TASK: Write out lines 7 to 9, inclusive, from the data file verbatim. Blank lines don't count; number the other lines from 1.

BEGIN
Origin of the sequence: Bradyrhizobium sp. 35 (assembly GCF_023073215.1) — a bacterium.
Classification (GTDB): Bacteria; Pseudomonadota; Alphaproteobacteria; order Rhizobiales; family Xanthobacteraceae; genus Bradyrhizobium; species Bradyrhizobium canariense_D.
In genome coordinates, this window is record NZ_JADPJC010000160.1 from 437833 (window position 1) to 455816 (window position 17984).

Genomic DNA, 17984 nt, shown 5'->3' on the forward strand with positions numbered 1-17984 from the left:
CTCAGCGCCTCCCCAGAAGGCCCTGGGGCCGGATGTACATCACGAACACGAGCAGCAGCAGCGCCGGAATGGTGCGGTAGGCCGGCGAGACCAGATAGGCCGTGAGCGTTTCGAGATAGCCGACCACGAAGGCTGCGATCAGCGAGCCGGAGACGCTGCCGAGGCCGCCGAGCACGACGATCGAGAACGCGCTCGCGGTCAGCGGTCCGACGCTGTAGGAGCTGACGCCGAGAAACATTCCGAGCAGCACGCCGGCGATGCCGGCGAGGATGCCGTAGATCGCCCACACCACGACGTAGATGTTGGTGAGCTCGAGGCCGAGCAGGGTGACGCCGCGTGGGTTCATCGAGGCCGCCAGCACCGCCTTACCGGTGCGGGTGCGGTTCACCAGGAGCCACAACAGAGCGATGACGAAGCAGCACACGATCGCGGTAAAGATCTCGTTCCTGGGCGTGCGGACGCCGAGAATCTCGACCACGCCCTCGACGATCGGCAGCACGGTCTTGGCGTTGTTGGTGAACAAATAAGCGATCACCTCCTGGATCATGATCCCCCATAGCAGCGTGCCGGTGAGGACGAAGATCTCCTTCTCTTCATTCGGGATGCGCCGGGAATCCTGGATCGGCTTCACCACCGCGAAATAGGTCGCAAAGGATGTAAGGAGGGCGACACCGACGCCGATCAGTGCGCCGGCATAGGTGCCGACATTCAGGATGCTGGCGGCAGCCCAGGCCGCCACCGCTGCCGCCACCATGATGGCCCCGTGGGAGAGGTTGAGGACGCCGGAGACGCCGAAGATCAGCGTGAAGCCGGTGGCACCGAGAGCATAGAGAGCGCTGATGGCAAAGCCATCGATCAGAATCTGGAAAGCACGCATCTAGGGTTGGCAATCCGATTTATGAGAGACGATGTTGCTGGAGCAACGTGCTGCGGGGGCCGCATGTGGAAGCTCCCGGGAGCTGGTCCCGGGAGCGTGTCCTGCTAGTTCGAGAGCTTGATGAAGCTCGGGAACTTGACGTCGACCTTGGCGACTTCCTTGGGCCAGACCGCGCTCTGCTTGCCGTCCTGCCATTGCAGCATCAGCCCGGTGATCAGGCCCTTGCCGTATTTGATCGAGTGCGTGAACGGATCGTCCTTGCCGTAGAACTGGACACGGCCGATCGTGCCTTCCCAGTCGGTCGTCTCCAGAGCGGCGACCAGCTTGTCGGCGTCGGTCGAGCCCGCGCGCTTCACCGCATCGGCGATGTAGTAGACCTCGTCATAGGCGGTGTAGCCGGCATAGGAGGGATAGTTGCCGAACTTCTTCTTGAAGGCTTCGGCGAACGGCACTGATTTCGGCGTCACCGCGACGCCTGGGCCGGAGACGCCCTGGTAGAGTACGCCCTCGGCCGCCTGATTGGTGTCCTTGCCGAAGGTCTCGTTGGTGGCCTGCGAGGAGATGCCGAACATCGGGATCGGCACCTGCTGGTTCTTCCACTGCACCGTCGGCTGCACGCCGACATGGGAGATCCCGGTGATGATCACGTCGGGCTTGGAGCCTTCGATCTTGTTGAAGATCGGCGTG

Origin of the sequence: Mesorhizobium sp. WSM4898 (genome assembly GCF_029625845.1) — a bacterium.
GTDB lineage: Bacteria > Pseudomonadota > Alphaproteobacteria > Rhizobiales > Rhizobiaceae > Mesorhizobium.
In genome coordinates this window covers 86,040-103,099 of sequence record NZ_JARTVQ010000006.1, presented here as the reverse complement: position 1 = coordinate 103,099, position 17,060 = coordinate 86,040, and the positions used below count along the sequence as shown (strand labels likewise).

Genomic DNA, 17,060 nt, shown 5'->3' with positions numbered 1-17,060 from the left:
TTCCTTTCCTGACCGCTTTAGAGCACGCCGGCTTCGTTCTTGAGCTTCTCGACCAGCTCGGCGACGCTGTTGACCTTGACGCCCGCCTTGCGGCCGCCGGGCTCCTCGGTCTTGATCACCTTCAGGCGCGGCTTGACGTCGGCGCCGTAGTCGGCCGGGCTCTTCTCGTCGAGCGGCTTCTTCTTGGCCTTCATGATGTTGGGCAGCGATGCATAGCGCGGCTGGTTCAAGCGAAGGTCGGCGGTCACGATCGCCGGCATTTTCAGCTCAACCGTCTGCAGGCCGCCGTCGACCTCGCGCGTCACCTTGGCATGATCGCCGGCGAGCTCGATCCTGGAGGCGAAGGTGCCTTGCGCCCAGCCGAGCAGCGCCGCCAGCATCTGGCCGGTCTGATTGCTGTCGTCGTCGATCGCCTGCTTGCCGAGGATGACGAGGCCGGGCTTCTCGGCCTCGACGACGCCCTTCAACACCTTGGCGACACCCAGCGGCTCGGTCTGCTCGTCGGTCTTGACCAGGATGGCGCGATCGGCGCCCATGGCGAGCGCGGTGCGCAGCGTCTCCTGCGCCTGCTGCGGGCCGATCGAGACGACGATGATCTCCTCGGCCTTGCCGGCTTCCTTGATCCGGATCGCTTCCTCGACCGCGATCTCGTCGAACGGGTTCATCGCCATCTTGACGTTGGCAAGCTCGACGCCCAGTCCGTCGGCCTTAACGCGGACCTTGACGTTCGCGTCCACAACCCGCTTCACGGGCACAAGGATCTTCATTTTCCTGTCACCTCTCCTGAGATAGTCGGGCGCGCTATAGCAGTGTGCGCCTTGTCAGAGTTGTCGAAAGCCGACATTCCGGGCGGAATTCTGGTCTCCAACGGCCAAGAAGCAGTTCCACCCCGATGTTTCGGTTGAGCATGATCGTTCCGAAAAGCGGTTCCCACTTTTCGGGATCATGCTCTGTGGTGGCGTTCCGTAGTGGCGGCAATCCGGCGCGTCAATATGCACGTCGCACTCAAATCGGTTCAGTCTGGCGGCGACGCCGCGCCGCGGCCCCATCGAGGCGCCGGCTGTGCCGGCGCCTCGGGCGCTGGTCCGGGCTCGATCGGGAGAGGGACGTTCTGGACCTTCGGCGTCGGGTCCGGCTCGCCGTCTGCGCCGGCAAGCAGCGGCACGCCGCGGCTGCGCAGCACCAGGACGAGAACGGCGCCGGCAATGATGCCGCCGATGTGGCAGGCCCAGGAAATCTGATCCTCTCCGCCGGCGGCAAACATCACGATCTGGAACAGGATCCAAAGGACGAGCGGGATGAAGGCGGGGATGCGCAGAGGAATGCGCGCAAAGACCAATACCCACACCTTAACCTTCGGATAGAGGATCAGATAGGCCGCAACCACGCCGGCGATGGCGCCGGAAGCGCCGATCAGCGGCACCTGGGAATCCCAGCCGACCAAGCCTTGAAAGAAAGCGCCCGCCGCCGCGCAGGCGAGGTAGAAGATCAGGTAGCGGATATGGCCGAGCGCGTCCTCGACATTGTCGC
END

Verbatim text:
GTDB lineage: Bacteria > Pseudomonadota > Alphaproteobacteria > Rhizobiales > Rhizobiaceae > Mesorhizobium.
In genome coordinates this window covers 86,040-103,099 of sequence record NZ_JARTVQ010000006.1, presented here as the reverse complement: position 1 = coordinate 103,099, position 17,060 = coordinate 86,040, and the positions used below count along the sequence as shown (strand labels likewise).

Genomic DNA, 17,060 nt, shown 5'->3' with positions numbered 1-17,060 from the left: